Also, OK to substitute regular black beans or garbanzo beans instead of soy beans? Thanks!

    1. dragonlife

      Dear Jackie!
      Freezing natto is no problem. Make sure the packagng is as airtight as possible.
      I’m afraid only soy beans can be made into real natto, but you never know. It all depends on taste, texture, etc.!

      1. msbeastle

        Just completed my first batch of “not quite” natto. Tastes good, but strings are so few as to be nonexistent. Not sure where I went wrong. Followed all steps, saw white stuff growing on the beans in the incubator, but no “neba neba” to be found.
        Even bought the smaller, round, organic non GMO beans! Used starter culture from Gem Cultures (no local Asian market for 1.5 hour radius), sterilized everything, had a constant 107 degrees incubator…
        any suggestions?

      2. dragonlife

        Don’t worry! Strings should appear when you “mix/stir” the natto before eating it! In Japan we stir it dozen of times before eating it!

  24. amylost

    I used to eat this food from time to time when I was on the JET programme as an ALT in Japan. Since coming back to Australia & reading some negative things about soy foods (in relation to women who have PCOS) I cut all soy foods from my diet. However I have just read an article by a very credible source on natto being the highest known food in vitamin K2, known as the ‘anti-wrinkle’ vitamin. The fermentation process reduces the phytic acid content of the beans & does something magic to the proteins & amino acids basically unlocking the nutritional potential of the beans. Ancient China & Japan can’t be wrong… & look at the beautiful skin many people have there! There is a world of difference between the processed foods & oils that have become ubiquitous in the modern diet & are derived from gmo soybeans & natto made from the non gmo organic Australian grown soybeans I have just bought. I plan to give this a go & have acquired some frozen imported natto to get started (thanks for the thawing info above). I have been making my own kombucha & keffir for a while now so I thought I’d be able to innoculate a batch with a starter from a commercially bought product.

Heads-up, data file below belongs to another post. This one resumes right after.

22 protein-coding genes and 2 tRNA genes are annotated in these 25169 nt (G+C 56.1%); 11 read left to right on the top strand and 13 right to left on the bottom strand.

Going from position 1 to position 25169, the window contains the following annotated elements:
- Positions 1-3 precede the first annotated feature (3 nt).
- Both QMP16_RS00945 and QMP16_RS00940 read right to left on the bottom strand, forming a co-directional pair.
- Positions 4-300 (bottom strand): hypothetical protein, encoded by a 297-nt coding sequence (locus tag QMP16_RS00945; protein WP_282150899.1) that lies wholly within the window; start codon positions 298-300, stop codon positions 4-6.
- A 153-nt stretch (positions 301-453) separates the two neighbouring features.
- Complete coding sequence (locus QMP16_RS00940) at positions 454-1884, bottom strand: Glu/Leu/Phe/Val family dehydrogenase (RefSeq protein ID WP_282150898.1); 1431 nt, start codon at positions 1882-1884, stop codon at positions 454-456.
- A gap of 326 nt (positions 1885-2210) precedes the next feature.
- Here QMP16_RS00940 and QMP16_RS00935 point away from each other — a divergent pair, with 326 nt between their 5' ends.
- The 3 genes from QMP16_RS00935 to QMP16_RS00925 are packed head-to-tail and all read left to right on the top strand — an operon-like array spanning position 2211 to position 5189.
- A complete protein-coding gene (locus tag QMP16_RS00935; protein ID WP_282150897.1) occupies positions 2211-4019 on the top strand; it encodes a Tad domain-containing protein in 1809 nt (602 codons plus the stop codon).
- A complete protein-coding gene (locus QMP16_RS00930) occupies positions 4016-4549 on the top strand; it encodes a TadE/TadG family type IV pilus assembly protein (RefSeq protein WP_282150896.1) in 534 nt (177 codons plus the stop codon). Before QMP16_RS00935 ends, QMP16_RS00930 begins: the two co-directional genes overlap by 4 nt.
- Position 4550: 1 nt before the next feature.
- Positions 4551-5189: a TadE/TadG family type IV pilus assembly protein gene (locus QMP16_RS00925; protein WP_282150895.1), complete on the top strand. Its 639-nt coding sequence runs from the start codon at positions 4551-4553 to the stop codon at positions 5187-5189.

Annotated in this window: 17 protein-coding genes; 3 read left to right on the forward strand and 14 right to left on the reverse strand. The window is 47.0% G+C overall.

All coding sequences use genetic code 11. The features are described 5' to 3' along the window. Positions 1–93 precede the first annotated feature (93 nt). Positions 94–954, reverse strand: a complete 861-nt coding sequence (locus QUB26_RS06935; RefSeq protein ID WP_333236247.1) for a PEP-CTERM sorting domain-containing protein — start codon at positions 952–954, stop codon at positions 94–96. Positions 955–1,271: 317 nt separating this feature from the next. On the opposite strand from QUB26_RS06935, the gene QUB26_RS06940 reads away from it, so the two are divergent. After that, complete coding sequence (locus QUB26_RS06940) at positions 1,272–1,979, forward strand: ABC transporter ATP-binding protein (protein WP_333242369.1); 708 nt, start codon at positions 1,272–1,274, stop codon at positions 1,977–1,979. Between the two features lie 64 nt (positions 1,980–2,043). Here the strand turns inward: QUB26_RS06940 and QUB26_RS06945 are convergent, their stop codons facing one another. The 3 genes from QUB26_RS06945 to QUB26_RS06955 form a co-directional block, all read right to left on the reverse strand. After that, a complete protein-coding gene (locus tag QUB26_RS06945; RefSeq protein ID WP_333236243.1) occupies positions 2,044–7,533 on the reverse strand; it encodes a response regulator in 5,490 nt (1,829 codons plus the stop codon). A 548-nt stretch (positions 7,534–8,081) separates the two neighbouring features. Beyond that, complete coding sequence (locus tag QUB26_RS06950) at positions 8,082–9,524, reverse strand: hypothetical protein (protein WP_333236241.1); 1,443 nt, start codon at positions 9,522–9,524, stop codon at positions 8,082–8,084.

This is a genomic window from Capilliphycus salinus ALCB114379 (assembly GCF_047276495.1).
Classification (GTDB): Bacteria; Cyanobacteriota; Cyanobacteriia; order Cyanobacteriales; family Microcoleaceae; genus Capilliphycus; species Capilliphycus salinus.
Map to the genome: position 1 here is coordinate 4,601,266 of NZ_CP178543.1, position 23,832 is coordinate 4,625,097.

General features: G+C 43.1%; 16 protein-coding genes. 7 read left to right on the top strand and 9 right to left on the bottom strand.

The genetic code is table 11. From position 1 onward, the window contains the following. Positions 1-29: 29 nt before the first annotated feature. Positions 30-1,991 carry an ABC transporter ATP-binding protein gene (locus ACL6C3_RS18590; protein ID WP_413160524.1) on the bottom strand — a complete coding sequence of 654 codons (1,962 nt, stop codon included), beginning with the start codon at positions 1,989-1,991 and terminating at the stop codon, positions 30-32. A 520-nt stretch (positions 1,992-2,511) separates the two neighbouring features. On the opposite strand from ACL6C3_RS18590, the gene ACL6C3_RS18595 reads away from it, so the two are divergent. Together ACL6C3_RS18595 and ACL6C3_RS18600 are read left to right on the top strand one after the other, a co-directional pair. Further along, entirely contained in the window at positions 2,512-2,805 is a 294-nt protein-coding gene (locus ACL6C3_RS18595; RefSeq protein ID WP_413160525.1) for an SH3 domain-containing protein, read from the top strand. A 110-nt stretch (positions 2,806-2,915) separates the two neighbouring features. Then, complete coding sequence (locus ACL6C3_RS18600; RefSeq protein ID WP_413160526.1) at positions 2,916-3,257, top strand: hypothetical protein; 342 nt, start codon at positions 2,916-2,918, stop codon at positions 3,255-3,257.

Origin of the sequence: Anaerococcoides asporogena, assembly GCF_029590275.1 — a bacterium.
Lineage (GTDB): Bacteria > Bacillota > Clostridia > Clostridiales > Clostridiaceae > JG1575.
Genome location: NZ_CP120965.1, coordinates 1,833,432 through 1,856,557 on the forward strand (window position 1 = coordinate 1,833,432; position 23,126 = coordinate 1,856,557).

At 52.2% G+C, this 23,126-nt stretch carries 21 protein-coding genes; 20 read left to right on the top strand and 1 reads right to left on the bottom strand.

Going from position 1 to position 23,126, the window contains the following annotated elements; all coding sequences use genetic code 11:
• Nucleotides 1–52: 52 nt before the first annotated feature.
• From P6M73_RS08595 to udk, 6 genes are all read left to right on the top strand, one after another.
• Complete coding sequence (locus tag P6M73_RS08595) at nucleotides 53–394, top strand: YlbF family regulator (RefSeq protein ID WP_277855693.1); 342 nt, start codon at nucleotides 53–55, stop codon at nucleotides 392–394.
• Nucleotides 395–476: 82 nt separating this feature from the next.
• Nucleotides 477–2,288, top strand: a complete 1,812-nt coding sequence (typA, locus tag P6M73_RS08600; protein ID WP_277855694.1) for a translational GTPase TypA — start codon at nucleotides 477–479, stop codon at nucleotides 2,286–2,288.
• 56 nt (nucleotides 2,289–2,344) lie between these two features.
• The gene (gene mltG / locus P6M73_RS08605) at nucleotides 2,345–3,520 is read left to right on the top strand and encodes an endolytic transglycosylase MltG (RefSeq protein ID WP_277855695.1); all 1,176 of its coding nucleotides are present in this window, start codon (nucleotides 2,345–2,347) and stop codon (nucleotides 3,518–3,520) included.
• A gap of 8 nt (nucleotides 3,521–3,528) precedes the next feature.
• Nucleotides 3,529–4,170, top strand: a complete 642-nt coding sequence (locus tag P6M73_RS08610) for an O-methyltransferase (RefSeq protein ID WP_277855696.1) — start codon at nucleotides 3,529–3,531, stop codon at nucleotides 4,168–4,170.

One detail I wanted to ask about: do the beans really have to be laid out singularly like in your photo. I ask because I was hoping or thinking I could resuse the polystyrene containers that the store bought natto came in as well as the cellophane sheets that lie on top (of course they will be squeeky clean). Do you think that will work?

    1. dragonlife

      It should be alright, but the Japanese always throw away!

    2. Rusty Brown

      Best anti-wrinkle vitamin is vitamin C about 1,000 mg. with each meal. It is the basis for collagen, which is the strong fibrous protein that makes for healthy wrinkle-free skin and robust veins and arteries. My young landlord couldn’t believe it when I told him I had just turned 70 years old. Also great remedy for varicose veins. Check it out!
      I plan to make natto for the K2 for calcium management.

  25. Norman Darlington

    The only natto I can find here is frozen. Will that also work as starter?

    1. dragonlife

      It should, but thaw slowly inside the fridge!

  26. thatumamilife

    Just started soaking my beans! Can’t wait to throw this in a soba bowl with some kimchi!

  27. Wendy Holz

    Here in Australia, cellophane is a gift wrapping paper….could you mean cling wrap (elastic like plastic that stretches)

    1. dragonlife

      Cellophana paper only stretches a little in Japan!

  28. Dennis Lee

    A great and very important recipe for me, i need to ferment soy beans to make them healthy otherwise they are not. But i have a few questions:

    “Carefully pour the fermentation starter (with the natto beans) evenly all over the steamed soy beans.”

    Do the soy beans need to lay in this fermentation starter water? or hardly need to be touched by the water? i dont toss down the fermentation starter water right? but does the water surface need to be as high as the soy beans in the vessel?
    Many thanks for this article.

    1. dragonlife

      Dear Dennis!
      You are most welcome!
      “does the water surface need to be as high as the soy beans “: Yes!
      Don’t hesitate if you need more information!
      Best regards,